Blackness shrouds the land. I tentatively step into it from the safety of illumination, and the darkness takes me in. Within a few strides it envelops me. The silence of pre-dawn causes my ears to roar.
I try to walk quickly and quietly. Something causes my skin to prickle; some premonition or long slumbering instinct hidden from me by the trappings of modern life in the first world. In my hand is my bow, but it provides little comfort. I feel like the young boy afraid of monsters under my bed, except now there is no strong father to chase them away. I must face these monsters alone.
I can make out the faint trail and follow it carefully, muscles taut and jumpy. The distance I must cover in the dark seems so much longer than when the sun reigns. I am only able to see a few steps in front of me, familiar landmarks hidden. I fight the urge to run – to get to someplace familiar and safe.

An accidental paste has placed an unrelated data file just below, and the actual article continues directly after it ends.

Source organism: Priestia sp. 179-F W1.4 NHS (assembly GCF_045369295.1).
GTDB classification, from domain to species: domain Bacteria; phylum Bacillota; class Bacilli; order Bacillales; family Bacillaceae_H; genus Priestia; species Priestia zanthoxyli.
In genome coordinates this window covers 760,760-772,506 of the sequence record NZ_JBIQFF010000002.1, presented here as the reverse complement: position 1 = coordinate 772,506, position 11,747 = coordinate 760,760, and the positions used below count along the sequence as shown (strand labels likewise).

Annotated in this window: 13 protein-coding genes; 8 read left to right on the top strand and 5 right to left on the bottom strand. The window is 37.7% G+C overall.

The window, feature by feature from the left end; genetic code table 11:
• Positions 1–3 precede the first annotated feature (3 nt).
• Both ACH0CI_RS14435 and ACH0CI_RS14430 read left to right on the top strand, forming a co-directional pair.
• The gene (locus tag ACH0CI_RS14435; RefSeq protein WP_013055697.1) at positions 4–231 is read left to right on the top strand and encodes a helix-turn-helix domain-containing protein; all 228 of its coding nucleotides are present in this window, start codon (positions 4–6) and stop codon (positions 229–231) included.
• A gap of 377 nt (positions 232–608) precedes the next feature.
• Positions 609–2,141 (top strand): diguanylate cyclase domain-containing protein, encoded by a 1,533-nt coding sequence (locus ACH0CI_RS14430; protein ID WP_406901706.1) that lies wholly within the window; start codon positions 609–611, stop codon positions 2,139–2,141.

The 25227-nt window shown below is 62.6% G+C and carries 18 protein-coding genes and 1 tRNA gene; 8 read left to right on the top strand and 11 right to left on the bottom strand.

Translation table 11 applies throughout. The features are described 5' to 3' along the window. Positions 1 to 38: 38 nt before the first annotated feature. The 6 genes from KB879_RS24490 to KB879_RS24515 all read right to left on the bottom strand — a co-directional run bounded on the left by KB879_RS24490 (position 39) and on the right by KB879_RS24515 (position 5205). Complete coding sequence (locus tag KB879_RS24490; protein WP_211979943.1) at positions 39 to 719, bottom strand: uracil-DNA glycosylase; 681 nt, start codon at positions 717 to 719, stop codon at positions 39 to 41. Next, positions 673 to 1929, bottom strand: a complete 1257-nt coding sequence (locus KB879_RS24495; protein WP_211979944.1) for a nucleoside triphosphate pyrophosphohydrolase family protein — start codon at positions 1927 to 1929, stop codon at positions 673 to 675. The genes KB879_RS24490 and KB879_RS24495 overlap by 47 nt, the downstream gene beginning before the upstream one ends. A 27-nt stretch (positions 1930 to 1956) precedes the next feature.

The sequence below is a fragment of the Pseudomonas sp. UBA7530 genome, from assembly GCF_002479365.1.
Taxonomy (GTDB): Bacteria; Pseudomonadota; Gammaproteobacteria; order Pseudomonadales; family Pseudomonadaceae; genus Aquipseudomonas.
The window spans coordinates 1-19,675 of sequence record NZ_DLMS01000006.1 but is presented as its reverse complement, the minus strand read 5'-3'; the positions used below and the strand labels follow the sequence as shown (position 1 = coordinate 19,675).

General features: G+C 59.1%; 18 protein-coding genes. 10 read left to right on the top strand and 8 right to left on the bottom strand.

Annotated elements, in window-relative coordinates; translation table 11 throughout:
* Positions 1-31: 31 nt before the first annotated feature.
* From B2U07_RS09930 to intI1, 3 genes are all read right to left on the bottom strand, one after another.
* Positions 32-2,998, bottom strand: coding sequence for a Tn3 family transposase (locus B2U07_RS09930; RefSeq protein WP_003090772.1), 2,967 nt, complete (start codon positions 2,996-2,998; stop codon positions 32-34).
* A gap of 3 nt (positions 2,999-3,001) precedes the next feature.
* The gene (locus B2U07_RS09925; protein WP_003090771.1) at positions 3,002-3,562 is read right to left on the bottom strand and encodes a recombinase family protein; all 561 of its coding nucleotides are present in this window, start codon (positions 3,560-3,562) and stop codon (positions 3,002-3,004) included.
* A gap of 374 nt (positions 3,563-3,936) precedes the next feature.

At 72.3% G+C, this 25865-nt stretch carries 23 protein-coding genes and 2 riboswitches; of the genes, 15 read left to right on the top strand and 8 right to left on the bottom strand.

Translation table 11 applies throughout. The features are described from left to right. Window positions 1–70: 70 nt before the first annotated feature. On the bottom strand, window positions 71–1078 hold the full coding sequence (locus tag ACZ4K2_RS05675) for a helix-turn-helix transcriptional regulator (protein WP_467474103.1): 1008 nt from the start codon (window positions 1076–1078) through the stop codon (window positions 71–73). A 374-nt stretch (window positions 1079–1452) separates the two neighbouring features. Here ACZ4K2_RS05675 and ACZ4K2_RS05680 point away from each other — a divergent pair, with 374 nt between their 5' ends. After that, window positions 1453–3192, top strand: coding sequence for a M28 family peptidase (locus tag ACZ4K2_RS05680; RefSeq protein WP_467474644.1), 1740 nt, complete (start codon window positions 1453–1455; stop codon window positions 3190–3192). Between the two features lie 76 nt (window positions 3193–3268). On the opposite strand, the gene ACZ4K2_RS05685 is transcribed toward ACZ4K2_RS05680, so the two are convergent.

Finally I arrive at my tree. I climb into the stand, suspended between stars and the land once ruled by Comanches. I wonder if they watch me; the ones who made the arrowhead I found just yards from where I now sit. I wonder if even those warriors had some small dread of the night that bravery in battle couldn’t vanquish.
A coyote sings nearby,sending involuntary chills down my spine. It is answered by another, and another. I am surrounded, and I grip my bow tighter.
Dawn is slow to rescue me, but once on task, it pushes back the darkness with impunity – and with it my monsters. A faint rustle on the morning air draws my attention…and then my bow.